Asst. Regtl. Quartermaster Gettysburg 2017
- Dec 21, 2015
Generation Gap: Former Confederate general James Longstreet and his second wife, Helen Dortch, were 42 years apart in age. This image was taken in 1900, four years before the general’s death.
Longstreet’s Second Lady
By John Banks
APRIL 2018 • CIVIL WAR TIMES MAGAZINE
The general’s remarkable second wife defended her husband’s reputation, championed black rights, and built World War II bombers
Despite being Robert E. Lee’s sturdy lieutenant during the Civil War, James Longstreet was vilified throughout much of the South after the war because of his Republican Party allegiance and service in President Ulysses Grant’s administration. The former Confederate lieutenant general led an almost solitary existence in his mansion set among an extensive vineyard in Gainesville, Ga. His sons had left after their mother Mary Louisa’s death in 1889, and his daughter later married a local schoolteacher, leaving Longstreet in the house with only the company of a servant.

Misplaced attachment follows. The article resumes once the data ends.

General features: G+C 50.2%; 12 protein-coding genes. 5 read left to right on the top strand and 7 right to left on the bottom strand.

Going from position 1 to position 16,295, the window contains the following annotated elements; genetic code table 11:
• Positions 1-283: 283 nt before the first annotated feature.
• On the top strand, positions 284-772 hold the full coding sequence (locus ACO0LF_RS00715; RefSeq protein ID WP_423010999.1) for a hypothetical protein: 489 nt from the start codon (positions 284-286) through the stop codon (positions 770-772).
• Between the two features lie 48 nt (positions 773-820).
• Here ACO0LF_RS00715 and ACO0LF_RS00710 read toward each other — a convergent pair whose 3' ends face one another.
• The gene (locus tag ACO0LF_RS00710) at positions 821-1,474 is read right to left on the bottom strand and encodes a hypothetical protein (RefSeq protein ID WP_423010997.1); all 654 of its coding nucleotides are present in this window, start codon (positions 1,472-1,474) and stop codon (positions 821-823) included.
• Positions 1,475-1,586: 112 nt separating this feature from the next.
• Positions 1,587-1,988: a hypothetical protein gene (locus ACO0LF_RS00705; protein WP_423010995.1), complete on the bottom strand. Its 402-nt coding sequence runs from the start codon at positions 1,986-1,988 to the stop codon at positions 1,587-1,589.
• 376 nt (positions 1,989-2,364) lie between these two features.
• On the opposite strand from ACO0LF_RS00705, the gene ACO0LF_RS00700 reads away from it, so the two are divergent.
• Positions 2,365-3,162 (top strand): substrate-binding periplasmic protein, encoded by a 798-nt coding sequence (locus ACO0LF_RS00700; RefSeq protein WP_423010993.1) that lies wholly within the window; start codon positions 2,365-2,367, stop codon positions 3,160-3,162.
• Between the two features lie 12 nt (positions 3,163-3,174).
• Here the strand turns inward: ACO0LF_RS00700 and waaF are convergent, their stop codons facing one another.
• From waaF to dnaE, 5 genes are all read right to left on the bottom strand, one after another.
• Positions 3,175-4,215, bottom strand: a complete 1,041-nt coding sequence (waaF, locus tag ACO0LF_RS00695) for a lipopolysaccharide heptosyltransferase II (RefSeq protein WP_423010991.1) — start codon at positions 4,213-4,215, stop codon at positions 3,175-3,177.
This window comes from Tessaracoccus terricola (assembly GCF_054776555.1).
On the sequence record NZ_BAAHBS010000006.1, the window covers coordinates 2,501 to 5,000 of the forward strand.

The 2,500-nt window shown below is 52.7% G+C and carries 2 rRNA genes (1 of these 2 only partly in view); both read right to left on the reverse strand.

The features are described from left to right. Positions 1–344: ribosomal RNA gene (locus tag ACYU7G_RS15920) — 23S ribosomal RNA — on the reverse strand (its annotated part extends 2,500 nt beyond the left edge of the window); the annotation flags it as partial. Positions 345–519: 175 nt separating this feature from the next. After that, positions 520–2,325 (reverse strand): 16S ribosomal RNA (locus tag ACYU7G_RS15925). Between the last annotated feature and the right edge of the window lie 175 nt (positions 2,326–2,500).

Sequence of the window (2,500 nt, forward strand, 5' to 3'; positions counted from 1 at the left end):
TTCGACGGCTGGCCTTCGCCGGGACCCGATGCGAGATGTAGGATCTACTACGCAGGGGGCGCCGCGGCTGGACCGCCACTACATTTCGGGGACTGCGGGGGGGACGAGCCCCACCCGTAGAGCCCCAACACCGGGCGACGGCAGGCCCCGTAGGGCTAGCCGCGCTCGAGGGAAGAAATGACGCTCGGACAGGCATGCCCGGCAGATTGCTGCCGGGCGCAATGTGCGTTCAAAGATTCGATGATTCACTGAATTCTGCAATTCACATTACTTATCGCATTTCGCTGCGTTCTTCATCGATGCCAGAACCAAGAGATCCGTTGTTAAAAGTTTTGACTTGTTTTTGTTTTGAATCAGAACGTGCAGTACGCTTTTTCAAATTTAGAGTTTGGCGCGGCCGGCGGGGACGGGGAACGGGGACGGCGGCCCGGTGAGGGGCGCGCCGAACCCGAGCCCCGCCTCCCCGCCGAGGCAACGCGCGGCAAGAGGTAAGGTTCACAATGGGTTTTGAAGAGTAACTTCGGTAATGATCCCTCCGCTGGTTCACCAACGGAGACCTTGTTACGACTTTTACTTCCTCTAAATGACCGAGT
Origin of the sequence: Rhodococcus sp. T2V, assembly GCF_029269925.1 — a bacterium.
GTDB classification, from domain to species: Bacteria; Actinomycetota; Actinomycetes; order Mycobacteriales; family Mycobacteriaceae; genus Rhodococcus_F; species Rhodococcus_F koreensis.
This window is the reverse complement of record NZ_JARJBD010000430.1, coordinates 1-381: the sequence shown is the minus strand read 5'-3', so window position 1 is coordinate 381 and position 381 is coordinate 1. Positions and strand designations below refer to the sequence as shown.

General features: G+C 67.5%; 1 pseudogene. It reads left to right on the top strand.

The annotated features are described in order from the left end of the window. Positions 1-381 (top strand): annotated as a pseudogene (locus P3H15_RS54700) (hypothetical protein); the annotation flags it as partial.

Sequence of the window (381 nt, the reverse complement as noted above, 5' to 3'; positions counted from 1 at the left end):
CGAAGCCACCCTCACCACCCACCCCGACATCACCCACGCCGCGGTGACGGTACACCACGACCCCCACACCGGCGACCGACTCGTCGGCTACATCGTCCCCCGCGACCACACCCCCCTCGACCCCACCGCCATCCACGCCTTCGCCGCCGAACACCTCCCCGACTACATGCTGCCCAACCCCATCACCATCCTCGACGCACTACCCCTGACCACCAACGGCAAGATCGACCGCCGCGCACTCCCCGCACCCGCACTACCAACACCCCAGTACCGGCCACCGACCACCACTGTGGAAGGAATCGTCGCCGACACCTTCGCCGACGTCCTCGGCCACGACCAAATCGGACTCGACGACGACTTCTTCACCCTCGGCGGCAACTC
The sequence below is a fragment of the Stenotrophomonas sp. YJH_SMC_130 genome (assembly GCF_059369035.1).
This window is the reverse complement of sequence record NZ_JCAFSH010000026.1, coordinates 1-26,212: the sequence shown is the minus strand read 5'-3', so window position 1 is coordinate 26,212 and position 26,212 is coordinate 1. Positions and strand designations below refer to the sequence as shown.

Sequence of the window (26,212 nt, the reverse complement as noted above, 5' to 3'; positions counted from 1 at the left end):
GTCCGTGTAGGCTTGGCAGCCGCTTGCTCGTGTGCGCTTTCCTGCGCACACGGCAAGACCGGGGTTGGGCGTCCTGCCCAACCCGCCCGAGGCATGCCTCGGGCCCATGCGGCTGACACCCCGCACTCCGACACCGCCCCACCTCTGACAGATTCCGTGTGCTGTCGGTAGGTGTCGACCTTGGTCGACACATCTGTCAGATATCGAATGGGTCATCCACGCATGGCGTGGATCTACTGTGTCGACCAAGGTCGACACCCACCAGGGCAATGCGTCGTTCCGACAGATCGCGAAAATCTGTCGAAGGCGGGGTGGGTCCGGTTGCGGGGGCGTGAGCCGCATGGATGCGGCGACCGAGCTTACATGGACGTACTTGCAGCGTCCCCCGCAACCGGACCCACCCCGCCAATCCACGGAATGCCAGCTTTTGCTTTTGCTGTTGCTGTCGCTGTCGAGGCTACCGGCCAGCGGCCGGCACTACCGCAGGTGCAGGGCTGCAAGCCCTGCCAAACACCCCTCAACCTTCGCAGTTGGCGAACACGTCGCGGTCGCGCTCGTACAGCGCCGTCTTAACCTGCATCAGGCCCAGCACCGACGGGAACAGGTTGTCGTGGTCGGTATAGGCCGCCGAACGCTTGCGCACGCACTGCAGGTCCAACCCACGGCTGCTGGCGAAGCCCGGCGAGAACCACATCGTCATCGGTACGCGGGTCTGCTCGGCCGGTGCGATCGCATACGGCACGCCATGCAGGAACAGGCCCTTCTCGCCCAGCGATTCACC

In late July 1897, the 76-year-old Longstreet became smitten with Helen Dortch—his daughter’s friend and 42 years his junior—whom he had met in Lithia Springs, Ga. Soon the press caught wind of rumors that he might take another bride. Longstreet played coy with a persistent New York reporter before he finally confirmed the news.
“The General crossed his legs, looked out over the fields again, and replied: ‘Oh, pshaw! Well, I suppose I might as well give in,’” The New York Times reported. “I am to be married to Miss Dortch at noon on Wednesday in the Governor’s residence in Atlanta. The honeymoon is to be spent in Porter Springs, where I hope you newspaper men will leave an old man to the happiness he has acquired.”
MORE HERE http://www.historynet.com/longstreets-second-lady.htm?utm_source=Twitter&utm_medium=Socialflow
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